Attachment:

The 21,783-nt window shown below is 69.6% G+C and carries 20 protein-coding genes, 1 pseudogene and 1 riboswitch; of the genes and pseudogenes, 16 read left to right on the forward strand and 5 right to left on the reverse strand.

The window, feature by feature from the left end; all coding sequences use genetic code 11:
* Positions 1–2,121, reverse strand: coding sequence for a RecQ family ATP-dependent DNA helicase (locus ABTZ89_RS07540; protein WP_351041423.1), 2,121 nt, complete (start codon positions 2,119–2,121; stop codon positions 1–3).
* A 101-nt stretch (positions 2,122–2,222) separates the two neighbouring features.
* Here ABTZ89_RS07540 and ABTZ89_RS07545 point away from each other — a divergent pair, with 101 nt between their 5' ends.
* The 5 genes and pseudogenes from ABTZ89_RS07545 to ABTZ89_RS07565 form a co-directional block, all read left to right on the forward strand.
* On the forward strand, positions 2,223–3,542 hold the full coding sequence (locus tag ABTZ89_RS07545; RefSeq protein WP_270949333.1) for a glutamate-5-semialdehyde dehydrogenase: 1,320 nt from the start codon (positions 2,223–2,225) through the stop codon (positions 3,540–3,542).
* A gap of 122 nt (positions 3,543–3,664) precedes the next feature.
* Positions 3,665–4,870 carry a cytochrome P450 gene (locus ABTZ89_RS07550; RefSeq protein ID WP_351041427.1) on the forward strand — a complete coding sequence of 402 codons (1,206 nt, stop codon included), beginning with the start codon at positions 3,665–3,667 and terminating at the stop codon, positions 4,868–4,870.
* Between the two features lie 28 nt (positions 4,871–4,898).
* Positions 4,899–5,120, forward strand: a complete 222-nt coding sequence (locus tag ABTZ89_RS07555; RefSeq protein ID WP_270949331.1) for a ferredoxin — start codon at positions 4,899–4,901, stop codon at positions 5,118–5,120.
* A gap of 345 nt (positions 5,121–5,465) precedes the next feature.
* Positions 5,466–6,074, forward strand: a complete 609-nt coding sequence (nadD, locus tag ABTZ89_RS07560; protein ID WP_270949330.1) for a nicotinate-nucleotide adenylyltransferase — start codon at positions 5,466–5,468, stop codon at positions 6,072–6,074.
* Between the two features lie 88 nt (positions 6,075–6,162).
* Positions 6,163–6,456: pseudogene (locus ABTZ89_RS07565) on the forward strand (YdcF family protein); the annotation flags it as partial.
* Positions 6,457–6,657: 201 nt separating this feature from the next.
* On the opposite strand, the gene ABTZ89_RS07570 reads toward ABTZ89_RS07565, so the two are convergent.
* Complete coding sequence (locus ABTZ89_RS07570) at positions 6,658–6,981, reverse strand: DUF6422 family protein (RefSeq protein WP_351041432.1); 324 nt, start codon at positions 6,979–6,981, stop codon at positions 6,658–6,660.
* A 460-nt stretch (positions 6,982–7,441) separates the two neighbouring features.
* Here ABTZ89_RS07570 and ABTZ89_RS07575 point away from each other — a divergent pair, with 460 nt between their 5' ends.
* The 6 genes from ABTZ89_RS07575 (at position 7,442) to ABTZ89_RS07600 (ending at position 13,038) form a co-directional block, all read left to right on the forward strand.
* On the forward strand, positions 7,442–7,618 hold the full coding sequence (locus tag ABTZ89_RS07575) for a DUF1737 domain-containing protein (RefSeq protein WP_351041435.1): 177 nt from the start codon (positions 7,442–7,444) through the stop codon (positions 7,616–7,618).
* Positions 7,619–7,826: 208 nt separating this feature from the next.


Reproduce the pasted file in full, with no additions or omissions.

The 21,783-nt window shown below is 69.6% G+C and carries 20 protein-coding genes, 1 pseudogene and 1 riboswitch; of the genes and pseudogenes, 16 read left to right on the forward strand and 5 right to left on the reverse strand.

The window, feature by feature from the left end; all coding sequences use genetic code 11:
* Positions 1–2,121, reverse strand: coding sequence for a RecQ family ATP-dependent DNA helicase (locus ABTZ89_RS07540; protein WP_351041423.1), 2,121 nt, complete (start codon positions 2,119–2,121; stop codon positions 1–3).
* A 101-nt stretch (positions 2,122–2,222) separates the two neighbouring features.
* Here ABTZ89_RS07540 and ABTZ89_RS07545 point away from each other — a divergent pair, with 101 nt between their 5' ends.
* The 5 genes and pseudogenes from ABTZ89_RS07545 to ABTZ89_RS07565 form a co-directional block, all read left to right on the forward strand.
* On the forward strand, positions 2,223–3,542 hold the full coding sequence (locus tag ABTZ89_RS07545; RefSeq protein WP_270949333.1) for a glutamate-5-semialdehyde dehydrogenase: 1,320 nt from the start codon (positions 2,223–2,225) through the stop codon (positions 3,540–3,542).
* A gap of 122 nt (positions 3,543–3,664) precedes the next feature.
* Positions 3,665–4,870 carry a cytochrome P450 gene (locus ABTZ89_RS07550; RefSeq protein ID WP_351041427.1) on the forward strand — a complete coding sequence of 402 codons (1,206 nt, stop codon included), beginning with the start codon at positions 3,665–3,667 and terminating at the stop codon, positions 4,868–4,870.
* Between the two features lie 28 nt (positions 4,871–4,898).
* Positions 4,899–5,120, forward strand: a complete 222-nt coding sequence (locus tag ABTZ89_RS07555; RefSeq protein ID WP_270949331.1) for a ferredoxin — start codon at positions 4,899–4,901, stop codon at positions 5,118–5,120.
* A gap of 345 nt (positions 5,121–5,465) precedes the next feature.
* Positions 5,466–6,074, forward strand: a complete 609-nt coding sequence (nadD, locus tag ABTZ89_RS07560; protein ID WP_270949330.1) for a nicotinate-nucleotide adenylyltransferase — start codon at positions 5,466–5,468, stop codon at positions 6,072–6,074.
* Between the two features lie 88 nt (positions 6,075–6,162).
* Positions 6,163–6,456: pseudogene (locus ABTZ89_RS07565) on the forward strand (YdcF family protein); the annotation flags it as partial.
* Positions 6,457–6,657: 201 nt separating this feature from the next.
* On the opposite strand, the gene ABTZ89_RS07570 reads toward ABTZ89_RS07565, so the two are convergent.
* Complete coding sequence (locus ABTZ89_RS07570) at positions 6,658–6,981, reverse strand: DUF6422 family protein (RefSeq protein WP_351041432.1); 324 nt, start codon at positions 6,979–6,981, stop codon at positions 6,658–6,660.
* A 460-nt stretch (positions 6,982–7,441) separates the two neighbouring features.
* Here ABTZ89_RS07570 and ABTZ89_RS07575 point away from each other — a divergent pair, with 460 nt between their 5' ends.
* The 6 genes from ABTZ89_RS07575 (at position 7,442) to ABTZ89_RS07600 (ending at position 13,038) form a co-directional block, all read left to right on the forward strand.
* On the forward strand, positions 7,442–7,618 hold the full coding sequence (locus tag ABTZ89_RS07575) for a DUF1737 domain-containing protein (RefSeq protein WP_351041435.1): 177 nt from the start codon (positions 7,442–7,444) through the stop codon (positions 7,616–7,618).
* Positions 7,619–7,826: 208 nt separating this feature from the next.